As is the case with most things that are inherently good, the notion of going green has come with a not-so-grand tag-along that’s making the process seem less legitimate. The concept of “greenwashing” – creating, packaging, and selling a few minimal green concepts as a commitment to sustainability – is one that tarnishes the idea of actually going green. In an industry where focus on sustainability can be key to local success, deceptively promoting a half-hearted programs can cause damage industry-wide. This in turn creates negative publicity for an otherwise positive practice, making it difficult for consumers to put faith in a restaurant’s green practices.
Fortunately, companies that are committed to creating honest sustainability have paved the way for those looking to follow suit. The search for standardized credentials to legitimize sustainable businesses has yielded the LEED certification and consumers and businesses alike are finding it valuable. Obtaining a Leadership in Energy Efficient Design (LEED) certification from the Green Building Certification Institute (GBCI) is a lot like a successful recycling program. Although a long and often demanding process, once put in place and on display the outcome can be extremely rewarding.
So what exactly is LEED?
According to the U.S. Green Building Council: “LEED certification provides independent, third-party verification that a building, home or community was designed and built using strategies aimed at achieving high performance in key areas of human and environmental health.”
What does this mean when taken off the paper and put into practice? Essentially, the name of the game is to earn points for the build or remodel of your establishment based on various aspects that can benefit from going green. LEED outlines and examines each of these aspects, and a certification is awarded based on the number of points you achieve out of 110.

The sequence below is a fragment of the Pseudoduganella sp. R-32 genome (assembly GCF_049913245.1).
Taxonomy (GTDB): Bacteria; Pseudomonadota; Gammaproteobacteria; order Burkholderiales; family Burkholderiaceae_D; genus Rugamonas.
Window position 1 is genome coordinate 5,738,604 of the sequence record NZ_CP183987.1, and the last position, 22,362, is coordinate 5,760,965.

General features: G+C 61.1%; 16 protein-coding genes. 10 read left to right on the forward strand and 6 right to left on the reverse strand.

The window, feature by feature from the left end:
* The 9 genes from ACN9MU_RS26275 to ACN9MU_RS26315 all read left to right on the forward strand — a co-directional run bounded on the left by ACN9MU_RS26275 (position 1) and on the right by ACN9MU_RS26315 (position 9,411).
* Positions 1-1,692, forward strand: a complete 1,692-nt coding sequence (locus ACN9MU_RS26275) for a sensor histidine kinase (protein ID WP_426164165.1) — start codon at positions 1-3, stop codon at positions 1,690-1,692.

Here’s how you play:
- Sustainable sites (21 points possible): Keeping in mind, and being sensitive to, things like plants and wildlife, water, and air quality when building a new location can earn you major points.
- Water efficiency (11 points possible): Implementing strategies and making the most of technology that manages your water consumption is important to a successful green effort. If you’re able to cut your establishment’s water use to 20% over the baseline you’ll earn points. The further you can limit your consumption the more points you get.
- Energy and atmosphere (37 points possible): Energy efficiency, managing your refrigerants to do away with harmful CFCs, and taking advantage of renewable energy are the three areas in which you can earn points in this category. Managing and replacing inefficient restaurant equipment is one way to get started!
- Materials and resources (14 points possible): In order to maximize your points in this category you need to be conscious of the materials you’re using in your restaurant. Disposable materials made from readily renewable resources are a plus and acquiring those resources from regional providers is a big plus.
- Indoor environmental quality (17 points possible): The use of automatic sensors mixed with temperature, humidity, and ventilation controls that monitor the quality of your indoor environment can save money and energy. Implementing automatic shut-off and start-up schedules ensures that you’re optimizing different efficiency aspects of your restaurant’s overall environment.
- BONUS POINTS (10 points possible): It’s possible to gain bonus points in two different ways: 1) remodeling or building in areas that are deemed regional priorities by the GBCI and it can get you up to 4 points & 2) if your project or building shows significant innovation or leadership in design and is worth 6 points.
Point totals: You’re required to earn at least 40 points to receive a LEED certification, but after 40 points it’s possible to earn higher marks. Earning 50+ points gets you Silver certification, 60+ points gets you Gold, and 80+ points gets you Platinum.
Earning a LEED certification is an excellent way to show consumers that you’re not only committed to green efforts on the outside (in your advertising and appearance), but that you’re dedicated in every aspect of your business.
Greenwashing your practices for the short-term gain of customer appeal and media coverage is unwise and will eventually backfire. Getting the credentials should be a no-brainer in the minds of any business owner whose sustainability efforts are second nature. Take the time to earn your LEED certification and make it official!